That said I agree that sometimes it's the opposite of what is needed to help. Sometimes also for me! I think it's really important that people be able to figure out what works for them, what makes them shut down and what drives them forward. It can be hard to do that if people attempt to help and accidentally press on the opposite kind of help needed. There's never going to be any way to surefire prevent that from happening, but I think it's important that people research their conditions with credible info and look at what works for other people with the same diagnosis. It's really scary to be diagnosed with a thing, try to look up info about it, and find just thinkpiece after thinkpiece about how you're Doomed or telling you that yoga will fix things. If I ever make that pipedream thread, I'll try to include links to credible sources of information about various disorders, so people who are feeling lost/uncertain about where even to begin to look at the recovery process can have a start post.
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  5. Codeless

    Codeless Cheshire Cat

    I know for me, threats and sicomfort tends to make me shut down and procrastinate more than anything. That or just straight up dig my heels in and refuse.
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  6. AbsenteeLandLady124

    AbsenteeLandLady124 Well-Known Member

    I was caught between wanting to rate that as 'witnessed' or 'informative' so i hope a portmanteau of witformative is okay.
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  7. seebs

    seebs Benevolent Dictator

    Checking on what works for other people with similar things is good, but even within a fairly specific diagnosis, there can be personal variance. Also comorbidity makes things weird. Mostly, have other people who interact with you let you know whether things look like they're getting better or worse, and give feedback on things. You may have a hard time telling what's triggering to you when other people can spot it. Or you may be better at it than they are.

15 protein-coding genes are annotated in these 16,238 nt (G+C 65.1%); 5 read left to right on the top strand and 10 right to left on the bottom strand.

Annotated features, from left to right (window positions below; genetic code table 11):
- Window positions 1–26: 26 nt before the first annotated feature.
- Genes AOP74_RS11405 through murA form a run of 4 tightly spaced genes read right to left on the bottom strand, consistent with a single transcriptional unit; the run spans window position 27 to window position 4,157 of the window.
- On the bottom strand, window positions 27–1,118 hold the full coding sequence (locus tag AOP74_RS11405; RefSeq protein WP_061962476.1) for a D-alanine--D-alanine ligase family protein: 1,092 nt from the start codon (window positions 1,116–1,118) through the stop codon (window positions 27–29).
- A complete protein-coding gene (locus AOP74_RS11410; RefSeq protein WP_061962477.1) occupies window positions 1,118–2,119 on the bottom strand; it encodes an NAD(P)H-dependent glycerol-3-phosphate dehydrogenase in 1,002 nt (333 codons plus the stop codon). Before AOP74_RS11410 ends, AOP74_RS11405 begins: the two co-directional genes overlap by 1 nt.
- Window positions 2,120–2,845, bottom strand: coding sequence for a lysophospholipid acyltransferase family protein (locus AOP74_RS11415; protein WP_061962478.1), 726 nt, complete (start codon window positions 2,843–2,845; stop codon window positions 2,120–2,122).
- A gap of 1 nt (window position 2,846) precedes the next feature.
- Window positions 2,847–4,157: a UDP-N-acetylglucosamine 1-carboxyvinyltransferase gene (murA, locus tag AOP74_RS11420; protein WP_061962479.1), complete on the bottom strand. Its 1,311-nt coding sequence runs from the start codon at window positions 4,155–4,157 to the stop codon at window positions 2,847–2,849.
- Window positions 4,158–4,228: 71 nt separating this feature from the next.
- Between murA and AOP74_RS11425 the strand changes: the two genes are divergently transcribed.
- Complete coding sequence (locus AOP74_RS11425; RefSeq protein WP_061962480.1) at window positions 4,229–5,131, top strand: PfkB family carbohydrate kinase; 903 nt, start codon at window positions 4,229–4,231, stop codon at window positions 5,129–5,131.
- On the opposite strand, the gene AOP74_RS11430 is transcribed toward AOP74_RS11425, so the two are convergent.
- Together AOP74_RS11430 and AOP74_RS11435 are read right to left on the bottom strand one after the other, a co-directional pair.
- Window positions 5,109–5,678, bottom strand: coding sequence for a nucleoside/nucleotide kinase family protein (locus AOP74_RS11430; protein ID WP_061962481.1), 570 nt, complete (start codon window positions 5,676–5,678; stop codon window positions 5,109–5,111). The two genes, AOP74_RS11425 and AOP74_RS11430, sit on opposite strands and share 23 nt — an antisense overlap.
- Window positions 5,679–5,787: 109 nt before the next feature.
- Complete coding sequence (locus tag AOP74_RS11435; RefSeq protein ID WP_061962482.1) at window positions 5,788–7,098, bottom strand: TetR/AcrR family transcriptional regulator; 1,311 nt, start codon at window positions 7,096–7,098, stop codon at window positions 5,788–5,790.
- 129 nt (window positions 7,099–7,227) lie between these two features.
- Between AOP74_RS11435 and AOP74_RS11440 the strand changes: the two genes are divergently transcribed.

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  8. Re Allyssa

    Re Allyssa Sylph of Heart

    Request for a definition of crisis when it comes to how bad off you have to be to call a crisis line. I know that's something that has prevented me from calling before.

    Maybe by the time you get around to it, I'll also have free time and can help! I get overloaded by too much information sometimes, but I like organizing and helping too

    Edit: typos
    Last edited: Oct 31, 2017
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  9. AbsenteeLandLady124

    AbsenteeLandLady124 Well-Known Member

    That would be lovely C:
    And yeah, I'll make a note to add one. When it comes to how bad off you have to be... like, obvs that's gonna vary a lot for different people, but for me I reach for crisis line numbers when intrusive thoughts become all my thoughts and I'm on the edge of active self-harm or notice that I've been doing passive self harm. I often use digital crisis lines for that, in those lines where I'm not quite suicidal but also very much not okay and need to reach out to someone trained to tell me that I will be okay later.
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  10. Beldaran

    Beldaran 70% abuse and 30% ramen

    It's pretty general. One crisis chat line says:
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  11. Khan

    Khan why does anyone NOT hate her

    I've called in the middle of a potentially dangerous situation in lieu of calling 911 (bad idea, don't do this, just call 911 unless you will be hurt for calling the cops), but I've also called a couple of days after one for help processing things that happened, and I've also called when I'm feeling like garbage and I suspect it might be tangentially related to [thing the hotline does].

    They would really prefer you call them instead of hurting yourself or others or just being miserable. It's their job to answer the phone and be there for you, so it's not like you're imposing on anyone that didn't choose to man the phone lines. If that helps to think about.